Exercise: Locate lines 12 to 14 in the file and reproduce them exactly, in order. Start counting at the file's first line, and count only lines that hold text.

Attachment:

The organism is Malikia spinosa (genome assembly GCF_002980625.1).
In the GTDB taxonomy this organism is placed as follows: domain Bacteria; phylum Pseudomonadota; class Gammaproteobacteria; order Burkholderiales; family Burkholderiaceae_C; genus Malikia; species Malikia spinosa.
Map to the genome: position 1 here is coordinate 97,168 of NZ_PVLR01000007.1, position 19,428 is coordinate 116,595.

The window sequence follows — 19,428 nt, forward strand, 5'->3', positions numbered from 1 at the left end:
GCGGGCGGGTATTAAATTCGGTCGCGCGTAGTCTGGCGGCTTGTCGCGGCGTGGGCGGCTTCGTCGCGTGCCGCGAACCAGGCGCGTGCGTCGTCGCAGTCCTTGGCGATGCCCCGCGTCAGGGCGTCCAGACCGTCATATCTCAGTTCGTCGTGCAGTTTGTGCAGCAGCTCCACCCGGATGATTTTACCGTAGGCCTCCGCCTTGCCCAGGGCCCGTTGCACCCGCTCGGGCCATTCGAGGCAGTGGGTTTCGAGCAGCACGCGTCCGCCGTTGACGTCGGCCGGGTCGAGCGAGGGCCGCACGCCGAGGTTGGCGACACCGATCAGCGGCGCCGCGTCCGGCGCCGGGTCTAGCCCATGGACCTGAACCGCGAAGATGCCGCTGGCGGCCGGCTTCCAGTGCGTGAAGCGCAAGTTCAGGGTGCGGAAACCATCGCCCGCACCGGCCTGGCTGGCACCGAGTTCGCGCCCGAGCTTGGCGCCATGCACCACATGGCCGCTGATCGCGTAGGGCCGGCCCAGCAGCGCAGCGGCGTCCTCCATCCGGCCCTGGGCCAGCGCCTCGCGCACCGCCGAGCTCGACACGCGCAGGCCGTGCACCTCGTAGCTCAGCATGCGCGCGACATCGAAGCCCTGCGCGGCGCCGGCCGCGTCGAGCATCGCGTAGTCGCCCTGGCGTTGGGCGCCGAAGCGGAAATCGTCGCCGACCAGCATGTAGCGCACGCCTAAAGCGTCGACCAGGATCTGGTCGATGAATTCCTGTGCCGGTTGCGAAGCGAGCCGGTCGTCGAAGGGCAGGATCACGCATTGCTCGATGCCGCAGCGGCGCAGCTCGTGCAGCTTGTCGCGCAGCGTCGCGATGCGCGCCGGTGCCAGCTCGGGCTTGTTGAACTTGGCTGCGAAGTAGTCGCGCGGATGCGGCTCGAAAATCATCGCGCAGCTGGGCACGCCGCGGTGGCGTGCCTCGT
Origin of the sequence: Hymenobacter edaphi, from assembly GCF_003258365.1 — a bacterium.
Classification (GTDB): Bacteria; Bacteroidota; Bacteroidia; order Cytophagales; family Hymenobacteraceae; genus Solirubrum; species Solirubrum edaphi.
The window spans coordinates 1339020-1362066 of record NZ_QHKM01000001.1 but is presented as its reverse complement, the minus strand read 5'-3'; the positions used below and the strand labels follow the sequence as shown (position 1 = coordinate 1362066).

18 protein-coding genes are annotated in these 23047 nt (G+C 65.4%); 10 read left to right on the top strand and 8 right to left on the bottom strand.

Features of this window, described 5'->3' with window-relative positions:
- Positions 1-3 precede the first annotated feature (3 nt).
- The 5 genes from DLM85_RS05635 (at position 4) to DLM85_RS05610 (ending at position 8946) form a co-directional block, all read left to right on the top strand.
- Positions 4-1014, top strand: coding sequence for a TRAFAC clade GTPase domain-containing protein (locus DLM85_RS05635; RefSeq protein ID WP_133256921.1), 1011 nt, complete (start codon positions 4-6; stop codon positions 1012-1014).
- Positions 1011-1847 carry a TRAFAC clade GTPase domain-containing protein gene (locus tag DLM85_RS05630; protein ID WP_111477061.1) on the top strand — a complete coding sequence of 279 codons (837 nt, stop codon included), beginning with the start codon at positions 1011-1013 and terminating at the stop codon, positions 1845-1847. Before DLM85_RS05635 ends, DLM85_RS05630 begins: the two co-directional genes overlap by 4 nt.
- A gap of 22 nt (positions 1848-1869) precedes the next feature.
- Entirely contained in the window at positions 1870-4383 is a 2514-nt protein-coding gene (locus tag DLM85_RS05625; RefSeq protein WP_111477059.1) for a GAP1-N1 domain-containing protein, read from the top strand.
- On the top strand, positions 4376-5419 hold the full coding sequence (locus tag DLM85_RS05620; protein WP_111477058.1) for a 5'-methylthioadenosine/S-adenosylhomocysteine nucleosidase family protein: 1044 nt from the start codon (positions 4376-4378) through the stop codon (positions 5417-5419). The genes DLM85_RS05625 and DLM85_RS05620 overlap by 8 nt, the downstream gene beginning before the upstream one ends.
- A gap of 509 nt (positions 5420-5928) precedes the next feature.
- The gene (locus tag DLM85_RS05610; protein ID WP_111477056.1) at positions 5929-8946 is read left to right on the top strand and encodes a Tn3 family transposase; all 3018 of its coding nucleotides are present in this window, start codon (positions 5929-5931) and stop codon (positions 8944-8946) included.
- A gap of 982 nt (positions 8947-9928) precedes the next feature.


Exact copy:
- The 5 genes from DLM85_RS05635 (at position 4) to DLM85_RS05610 (ending at position 8946) form a co-directional block, all read left to right on the top strand.
- Positions 4-1014, top strand: coding sequence for a TRAFAC clade GTPase domain-containing protein (locus DLM85_RS05635; RefSeq protein ID WP_133256921.1), 1011 nt, complete (start codon positions 4-6; stop codon positions 1012-1014).
- Positions 1011-1847 carry a TRAFAC clade GTPase domain-containing protein gene (locus tag DLM85_RS05630; protein ID WP_111477061.1) on the top strand — a complete coding sequence of 279 codons (837 nt, stop codon included), beginning with the start codon at positions 1011-1013 and terminating at the stop codon, positions 1845-1847. Before DLM85_RS05635 ends, DLM85_RS05630 begins: the two co-directional genes overlap by 4 nt.